Listen – Take time to consider your answers. Pacing yourself demonstrates thought and control, qualities the interviewer will value over rushed and confused answers. Keep information relevant and ask if you do not understand the question – this is particularly applicable if not being interviewed in your mother tongue.

Questions – Always ask questions. An interview is a two way process; not only is it an opportunity for the interviewer to find out about you but also for you to gain information about them and the available role. Being inquisitive demonstrates a thirst for knowledge as well as an interest in the role.

Finally, remember to stay positive and do your best!

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Graduate employment has been hit hard by the recession, with students finding it increasingly difficult to find a job following graduation. Although there is a reported 2.6% rise in graduate opportunities this year, finding employment is still a daunting prospect for many students. 

At Euro London, we meet language graduates who are finding it difficult to find their niche in the world of work, leaving them feeling despondent about their job prospects and overlooked in favour of their European counterparts. They often find that although speaking a language can lead to certain opportunities, if not combined with relative work experience it can be difficult to find employment.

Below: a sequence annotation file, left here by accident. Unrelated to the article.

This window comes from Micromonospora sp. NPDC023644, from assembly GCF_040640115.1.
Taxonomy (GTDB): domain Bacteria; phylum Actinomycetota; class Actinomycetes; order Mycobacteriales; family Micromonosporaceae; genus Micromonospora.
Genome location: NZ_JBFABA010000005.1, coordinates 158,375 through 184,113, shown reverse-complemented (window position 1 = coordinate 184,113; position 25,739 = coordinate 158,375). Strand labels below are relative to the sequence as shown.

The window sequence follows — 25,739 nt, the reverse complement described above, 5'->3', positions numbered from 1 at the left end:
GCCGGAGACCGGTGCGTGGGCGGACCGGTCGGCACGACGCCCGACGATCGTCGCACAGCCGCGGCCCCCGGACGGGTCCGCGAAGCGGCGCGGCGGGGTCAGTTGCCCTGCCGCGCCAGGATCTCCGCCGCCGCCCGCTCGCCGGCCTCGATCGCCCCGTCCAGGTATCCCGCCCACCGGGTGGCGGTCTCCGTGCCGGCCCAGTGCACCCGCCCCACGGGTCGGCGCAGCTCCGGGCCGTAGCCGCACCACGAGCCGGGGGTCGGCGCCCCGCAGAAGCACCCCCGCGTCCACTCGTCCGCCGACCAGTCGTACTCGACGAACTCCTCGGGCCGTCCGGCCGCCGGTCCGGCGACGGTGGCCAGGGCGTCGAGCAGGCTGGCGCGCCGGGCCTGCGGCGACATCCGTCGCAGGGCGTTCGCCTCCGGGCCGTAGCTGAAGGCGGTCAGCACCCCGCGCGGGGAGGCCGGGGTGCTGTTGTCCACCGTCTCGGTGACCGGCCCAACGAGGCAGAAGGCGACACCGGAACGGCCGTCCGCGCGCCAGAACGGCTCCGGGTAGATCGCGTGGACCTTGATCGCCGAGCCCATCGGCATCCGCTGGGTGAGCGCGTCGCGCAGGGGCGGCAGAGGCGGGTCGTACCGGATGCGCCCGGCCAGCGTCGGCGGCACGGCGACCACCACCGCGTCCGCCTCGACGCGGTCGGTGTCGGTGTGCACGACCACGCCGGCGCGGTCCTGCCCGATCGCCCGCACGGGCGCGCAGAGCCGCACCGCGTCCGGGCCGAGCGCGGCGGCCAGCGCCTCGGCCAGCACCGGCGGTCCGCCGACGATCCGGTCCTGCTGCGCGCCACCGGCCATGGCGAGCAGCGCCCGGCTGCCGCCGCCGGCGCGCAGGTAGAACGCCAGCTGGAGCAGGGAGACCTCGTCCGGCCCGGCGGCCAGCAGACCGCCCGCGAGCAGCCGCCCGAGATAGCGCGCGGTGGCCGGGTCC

The year abroad, that is a mandatory requirement for many language degrees, offers you the chance to demonstrate your ability to adapt to a foreign environment and interact with people from different cultures. This is an invaluable skill in the workplace and makes you an appealing candidate if a job involves travel.

However, at Euro London we also actively encourage language students to support their language skill with extra activities such as internships, holiday jobs and work experience. Seeking experience in the fields that you enjoy is just one way to increase your chances of standing out from the crowd. In addition, work experience can be an excellent opportunity to test out different job sectors and discover which one suits you best.